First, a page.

The Mass Psychology of Misery – John Zerzan

Quite a while ago, just before the upheavals of the ’60s-shifts that have not ceased, but have been forced in less direct, less public directions — Marcuse in his One-Dimensional Man, described a populace characterized by flattened personality, satisfied and content. With the pervasive anguish of today, who could be so described? Therein lies a deep, if inchoate critique.

Much theorizing has announced the erosion of individuality’s last remnants; but if this were so, if society now consists of the thoroughly homogenized and domesticated, how can there remain the enduring tension which must account for such levels of pain and loss? More and more people I have known have cracked up. It’s going on to a staggering degree, in a context of generalized, severe emotional disease-ease.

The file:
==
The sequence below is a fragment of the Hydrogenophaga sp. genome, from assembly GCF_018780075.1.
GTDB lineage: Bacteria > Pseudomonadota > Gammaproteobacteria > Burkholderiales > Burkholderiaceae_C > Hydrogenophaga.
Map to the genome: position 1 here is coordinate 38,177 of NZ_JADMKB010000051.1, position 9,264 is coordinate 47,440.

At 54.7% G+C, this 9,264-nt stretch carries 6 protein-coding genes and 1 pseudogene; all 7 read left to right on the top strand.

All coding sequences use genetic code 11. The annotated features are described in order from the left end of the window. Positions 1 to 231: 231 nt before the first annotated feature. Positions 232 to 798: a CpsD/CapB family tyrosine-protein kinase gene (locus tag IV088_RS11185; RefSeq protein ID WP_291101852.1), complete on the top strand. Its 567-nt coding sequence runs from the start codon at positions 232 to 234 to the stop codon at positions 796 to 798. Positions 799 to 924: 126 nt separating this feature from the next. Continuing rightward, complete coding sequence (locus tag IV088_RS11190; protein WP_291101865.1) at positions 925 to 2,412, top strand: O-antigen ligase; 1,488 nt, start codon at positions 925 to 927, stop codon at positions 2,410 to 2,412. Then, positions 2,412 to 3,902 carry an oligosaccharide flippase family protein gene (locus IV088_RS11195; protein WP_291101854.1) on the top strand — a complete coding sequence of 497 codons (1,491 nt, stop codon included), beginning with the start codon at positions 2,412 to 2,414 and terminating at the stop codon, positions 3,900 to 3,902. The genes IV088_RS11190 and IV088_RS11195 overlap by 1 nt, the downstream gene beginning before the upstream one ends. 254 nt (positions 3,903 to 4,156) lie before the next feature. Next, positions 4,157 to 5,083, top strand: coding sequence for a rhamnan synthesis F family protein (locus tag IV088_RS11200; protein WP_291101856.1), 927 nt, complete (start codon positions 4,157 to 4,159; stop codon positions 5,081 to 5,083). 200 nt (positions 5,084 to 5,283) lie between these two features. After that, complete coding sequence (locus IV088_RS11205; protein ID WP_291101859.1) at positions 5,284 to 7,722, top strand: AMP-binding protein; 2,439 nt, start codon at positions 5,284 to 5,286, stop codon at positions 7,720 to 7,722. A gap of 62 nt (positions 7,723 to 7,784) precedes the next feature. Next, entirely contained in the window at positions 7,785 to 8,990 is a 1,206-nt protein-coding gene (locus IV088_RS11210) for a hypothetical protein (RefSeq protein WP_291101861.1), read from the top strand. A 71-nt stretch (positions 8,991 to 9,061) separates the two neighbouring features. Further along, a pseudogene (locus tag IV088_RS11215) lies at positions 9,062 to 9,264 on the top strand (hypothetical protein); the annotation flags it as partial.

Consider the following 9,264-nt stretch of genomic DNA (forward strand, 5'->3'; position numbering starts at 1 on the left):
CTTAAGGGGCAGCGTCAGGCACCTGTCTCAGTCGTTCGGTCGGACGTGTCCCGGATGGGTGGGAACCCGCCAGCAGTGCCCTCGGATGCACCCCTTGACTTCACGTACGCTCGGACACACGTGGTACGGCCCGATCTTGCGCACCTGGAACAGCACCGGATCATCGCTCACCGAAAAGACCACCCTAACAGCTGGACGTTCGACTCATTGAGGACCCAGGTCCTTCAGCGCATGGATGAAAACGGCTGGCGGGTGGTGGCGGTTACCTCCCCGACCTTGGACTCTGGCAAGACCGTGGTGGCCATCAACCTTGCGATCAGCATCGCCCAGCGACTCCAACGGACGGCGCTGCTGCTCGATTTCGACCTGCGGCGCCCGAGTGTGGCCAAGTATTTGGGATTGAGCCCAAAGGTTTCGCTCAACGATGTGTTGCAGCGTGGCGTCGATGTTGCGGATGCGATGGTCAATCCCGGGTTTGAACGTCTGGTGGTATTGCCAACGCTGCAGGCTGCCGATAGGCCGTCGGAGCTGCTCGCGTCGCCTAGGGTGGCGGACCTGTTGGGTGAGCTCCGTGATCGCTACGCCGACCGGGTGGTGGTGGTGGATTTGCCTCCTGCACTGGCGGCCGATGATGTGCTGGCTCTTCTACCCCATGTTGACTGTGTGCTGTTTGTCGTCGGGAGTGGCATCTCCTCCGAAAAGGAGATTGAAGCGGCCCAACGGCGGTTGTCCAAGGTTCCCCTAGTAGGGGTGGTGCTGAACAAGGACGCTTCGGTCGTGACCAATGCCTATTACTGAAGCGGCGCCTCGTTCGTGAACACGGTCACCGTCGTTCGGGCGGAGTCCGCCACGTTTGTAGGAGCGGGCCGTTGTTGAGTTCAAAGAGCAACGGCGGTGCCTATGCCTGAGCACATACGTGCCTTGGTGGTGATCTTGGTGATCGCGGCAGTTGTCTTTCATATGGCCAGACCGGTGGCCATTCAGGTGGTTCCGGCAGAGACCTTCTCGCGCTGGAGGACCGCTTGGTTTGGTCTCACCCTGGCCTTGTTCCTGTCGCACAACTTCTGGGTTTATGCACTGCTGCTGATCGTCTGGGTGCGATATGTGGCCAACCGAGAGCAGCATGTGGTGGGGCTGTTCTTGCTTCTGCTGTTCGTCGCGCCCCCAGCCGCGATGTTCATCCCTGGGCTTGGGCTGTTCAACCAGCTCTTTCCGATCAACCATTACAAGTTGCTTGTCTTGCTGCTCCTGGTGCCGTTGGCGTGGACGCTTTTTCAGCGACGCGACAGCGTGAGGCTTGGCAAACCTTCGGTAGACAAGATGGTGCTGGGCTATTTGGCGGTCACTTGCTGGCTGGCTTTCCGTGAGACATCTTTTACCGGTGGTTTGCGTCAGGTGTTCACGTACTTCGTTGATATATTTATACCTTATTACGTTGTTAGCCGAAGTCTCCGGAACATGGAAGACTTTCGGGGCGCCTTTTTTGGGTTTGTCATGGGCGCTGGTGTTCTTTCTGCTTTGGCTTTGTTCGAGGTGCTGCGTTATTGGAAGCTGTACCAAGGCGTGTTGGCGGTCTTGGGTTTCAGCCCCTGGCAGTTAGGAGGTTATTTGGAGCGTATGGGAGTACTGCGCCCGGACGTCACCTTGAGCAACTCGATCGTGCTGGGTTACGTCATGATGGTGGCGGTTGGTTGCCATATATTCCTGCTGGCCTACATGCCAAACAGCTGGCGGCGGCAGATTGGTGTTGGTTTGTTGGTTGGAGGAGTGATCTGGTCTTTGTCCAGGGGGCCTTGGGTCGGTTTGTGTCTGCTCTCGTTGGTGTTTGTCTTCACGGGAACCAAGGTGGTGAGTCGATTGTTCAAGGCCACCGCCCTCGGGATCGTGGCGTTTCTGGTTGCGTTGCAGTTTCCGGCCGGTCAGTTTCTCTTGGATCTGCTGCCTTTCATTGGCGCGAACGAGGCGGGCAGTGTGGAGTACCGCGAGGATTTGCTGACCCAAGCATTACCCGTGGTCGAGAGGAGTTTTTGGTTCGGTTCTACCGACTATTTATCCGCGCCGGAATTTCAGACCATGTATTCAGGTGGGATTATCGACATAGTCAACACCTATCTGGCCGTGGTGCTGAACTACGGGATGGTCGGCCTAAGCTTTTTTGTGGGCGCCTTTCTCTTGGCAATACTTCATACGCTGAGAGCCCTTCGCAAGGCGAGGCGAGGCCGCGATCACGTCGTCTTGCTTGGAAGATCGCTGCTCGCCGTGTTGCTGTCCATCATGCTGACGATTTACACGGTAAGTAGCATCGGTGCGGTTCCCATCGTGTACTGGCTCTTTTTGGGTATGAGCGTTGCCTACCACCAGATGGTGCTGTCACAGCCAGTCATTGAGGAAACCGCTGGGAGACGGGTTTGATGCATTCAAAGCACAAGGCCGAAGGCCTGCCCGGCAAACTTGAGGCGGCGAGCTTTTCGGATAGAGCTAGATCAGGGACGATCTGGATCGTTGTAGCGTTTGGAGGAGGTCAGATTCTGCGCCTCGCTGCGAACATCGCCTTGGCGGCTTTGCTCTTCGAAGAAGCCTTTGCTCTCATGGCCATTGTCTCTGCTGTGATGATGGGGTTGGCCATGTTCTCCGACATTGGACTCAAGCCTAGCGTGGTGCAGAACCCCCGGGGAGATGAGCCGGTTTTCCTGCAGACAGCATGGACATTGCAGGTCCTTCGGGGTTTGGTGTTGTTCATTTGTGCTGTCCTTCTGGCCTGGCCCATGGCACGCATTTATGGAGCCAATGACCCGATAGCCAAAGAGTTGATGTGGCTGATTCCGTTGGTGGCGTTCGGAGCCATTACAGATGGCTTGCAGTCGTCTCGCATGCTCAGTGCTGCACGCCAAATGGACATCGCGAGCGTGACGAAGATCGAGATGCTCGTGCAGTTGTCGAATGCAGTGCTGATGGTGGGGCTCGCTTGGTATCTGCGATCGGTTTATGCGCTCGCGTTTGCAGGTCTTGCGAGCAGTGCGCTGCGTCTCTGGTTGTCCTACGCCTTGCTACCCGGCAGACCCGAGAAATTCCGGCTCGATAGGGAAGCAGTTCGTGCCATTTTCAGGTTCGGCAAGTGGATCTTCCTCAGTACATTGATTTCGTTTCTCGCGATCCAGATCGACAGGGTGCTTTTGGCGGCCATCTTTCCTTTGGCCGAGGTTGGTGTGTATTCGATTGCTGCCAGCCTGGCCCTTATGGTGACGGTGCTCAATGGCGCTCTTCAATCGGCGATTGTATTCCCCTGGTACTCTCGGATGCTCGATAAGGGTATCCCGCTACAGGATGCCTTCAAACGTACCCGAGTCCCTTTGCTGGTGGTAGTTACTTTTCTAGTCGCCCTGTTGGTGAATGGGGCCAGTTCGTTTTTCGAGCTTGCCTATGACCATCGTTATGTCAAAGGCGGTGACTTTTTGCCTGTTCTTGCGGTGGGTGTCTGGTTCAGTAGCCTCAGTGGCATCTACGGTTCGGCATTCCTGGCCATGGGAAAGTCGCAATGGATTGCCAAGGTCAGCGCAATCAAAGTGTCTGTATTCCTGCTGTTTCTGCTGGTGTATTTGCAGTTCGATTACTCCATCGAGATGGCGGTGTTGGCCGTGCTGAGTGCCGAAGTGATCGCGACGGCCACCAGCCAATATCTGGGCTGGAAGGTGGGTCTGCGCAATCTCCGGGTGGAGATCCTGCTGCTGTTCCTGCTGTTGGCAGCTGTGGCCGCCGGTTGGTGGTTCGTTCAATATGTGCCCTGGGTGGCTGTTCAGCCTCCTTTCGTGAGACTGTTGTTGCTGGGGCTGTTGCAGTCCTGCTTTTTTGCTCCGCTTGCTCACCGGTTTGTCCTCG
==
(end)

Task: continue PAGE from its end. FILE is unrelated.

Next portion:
Marx predicted, erroneously, that a deepening material immiseration would lead to revolt and to capital’s downfall. Might it not be that an increasing psychic suffering is itself leading to the reopening of revolt — indeed, that this may even be the last hope of resistance?

And yet it is obvious that “mere” suffering is no guarantee of anything. “Desire does not ‘want’ revolution, it is revolutionary in its own right,” as Deleuze and Guattari pointed out, while further on in Anti-Oedipus, remembering fascism, noting that people have desired against their own interests, and that tolerance of humiliation and enslavement remains widespread.

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